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NEWS UPDATES 4 September 2010

Lower interest rates for Indo SME loans

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The Indonesian Chamber of Commerce and Industry (Kadin) expects banks to set lower interest rates for loans to small- and medium-scale enterprises (SME) from the current 20 to 30 percent to no more than 17 percent.

Kadin deputy chairman for SMEs and cooperatives Sandiaga S. Uno said Friday that the gap between interest rates for corporate and SME loans should not exceed 5 percent.

“The current interest rate for credit extended to large companies is about 12 percent, so ideally the rate for SMEs should not be higher than 17 percent,” he said during the chamber’s national coordination meeting on SMEs and cooperatives at the Jakarta Convention Center.

He said he also expected the government to provide alternative financial institutions for SMEs, since many complained that procedures to apply for credit in conventional banks were too cumbersome and difficult.

Sandiaga said that to accelerate the growth of SMEs, the sector needed not only low interest rates for credit, but also assistance to build their management capacity and improve the quality of their human resources.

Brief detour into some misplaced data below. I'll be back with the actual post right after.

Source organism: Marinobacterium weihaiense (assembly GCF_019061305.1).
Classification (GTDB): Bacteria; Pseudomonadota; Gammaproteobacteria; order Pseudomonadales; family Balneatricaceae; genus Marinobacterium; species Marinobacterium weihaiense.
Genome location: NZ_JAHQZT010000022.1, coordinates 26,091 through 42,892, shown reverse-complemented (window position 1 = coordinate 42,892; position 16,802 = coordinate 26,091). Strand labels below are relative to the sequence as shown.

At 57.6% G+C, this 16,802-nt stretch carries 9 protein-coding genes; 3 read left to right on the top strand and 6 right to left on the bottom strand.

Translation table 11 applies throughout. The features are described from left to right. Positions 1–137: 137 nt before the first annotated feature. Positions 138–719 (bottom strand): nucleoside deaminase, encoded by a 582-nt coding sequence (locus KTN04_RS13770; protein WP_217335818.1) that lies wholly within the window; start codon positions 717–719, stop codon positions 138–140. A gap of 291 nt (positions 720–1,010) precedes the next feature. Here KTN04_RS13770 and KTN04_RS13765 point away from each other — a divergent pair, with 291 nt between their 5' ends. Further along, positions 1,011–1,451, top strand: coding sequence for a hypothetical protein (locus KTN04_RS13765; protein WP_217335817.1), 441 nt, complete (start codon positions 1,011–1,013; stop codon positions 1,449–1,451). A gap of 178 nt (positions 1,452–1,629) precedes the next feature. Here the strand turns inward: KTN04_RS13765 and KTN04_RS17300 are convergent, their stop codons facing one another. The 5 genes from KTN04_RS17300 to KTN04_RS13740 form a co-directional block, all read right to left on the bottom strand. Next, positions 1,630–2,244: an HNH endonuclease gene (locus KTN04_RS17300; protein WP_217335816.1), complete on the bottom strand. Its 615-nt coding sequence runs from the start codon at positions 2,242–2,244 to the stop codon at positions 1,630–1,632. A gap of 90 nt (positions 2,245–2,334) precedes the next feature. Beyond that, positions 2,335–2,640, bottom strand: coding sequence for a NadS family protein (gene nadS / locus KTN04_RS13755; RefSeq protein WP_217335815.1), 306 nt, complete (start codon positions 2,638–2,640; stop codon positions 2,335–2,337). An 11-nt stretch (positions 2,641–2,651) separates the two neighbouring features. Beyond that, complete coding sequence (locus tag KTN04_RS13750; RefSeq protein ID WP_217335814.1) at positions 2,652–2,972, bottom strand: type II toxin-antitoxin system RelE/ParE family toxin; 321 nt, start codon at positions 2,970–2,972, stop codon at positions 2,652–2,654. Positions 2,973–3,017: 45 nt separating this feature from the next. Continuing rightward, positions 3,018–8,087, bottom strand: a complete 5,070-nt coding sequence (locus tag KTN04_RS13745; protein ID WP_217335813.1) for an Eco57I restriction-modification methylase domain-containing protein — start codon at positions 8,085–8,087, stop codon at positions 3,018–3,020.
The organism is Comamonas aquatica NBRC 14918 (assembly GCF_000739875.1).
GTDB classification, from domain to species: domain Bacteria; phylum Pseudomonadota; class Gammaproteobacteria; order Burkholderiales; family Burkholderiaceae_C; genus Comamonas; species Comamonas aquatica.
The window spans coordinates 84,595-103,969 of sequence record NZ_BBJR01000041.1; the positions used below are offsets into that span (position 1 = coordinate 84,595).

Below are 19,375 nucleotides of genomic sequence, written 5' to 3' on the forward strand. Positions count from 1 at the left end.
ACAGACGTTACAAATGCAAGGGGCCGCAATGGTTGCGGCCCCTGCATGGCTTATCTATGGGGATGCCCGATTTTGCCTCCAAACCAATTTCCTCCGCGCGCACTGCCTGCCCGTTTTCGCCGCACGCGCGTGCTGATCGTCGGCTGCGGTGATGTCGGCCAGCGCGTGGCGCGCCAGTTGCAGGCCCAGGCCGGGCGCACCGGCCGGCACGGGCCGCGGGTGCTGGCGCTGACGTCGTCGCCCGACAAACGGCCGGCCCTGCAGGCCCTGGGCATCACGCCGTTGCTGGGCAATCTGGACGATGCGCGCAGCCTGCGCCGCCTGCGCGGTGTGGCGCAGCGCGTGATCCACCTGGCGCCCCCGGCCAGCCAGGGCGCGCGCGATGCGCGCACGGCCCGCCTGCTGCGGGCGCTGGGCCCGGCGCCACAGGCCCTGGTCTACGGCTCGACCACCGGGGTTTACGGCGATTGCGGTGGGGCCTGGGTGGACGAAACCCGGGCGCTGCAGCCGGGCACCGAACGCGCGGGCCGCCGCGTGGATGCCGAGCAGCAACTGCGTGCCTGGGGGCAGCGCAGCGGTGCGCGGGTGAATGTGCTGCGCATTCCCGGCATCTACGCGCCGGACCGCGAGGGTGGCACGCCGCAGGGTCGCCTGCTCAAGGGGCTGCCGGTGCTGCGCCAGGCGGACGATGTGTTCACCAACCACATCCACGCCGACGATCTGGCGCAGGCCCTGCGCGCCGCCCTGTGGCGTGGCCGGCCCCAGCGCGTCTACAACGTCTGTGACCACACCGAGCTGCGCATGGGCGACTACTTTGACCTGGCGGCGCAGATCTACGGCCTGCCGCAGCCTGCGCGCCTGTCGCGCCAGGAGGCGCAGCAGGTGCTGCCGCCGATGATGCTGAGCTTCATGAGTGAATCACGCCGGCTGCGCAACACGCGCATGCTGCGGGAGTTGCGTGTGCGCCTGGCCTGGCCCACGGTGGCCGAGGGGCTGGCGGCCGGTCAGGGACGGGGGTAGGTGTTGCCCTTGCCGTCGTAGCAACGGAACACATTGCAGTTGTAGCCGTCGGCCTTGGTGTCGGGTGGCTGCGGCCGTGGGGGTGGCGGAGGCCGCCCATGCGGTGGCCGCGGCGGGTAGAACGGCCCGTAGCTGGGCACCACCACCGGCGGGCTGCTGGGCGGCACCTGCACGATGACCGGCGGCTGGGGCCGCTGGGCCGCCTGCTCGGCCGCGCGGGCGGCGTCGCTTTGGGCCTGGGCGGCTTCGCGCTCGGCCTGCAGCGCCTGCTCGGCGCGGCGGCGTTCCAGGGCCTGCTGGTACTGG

“We plan to apply a capacity building method by which a credit receiver will be assisted by a Kadin officer for six months to develop their businesses,” he said.

The SME sector is among the most vital pillars of the country’s economy. Currently, the sector comprises 51.26 million business units, representing 99 percent of the population of the country’s business sector.

The government has expressed its commitment to developing the sector by allocating Rp 20 trillion from this year’s state budget, spread to seven state-owned banks, through a program called the micro-credit support program (KUR). As of July, only 680,270 entrepreneurs had made use of Rp 6.5 trillion of the facility.

In 2009 the export value of the SME sector fell to US$1.23 million from $1.35 million previously.

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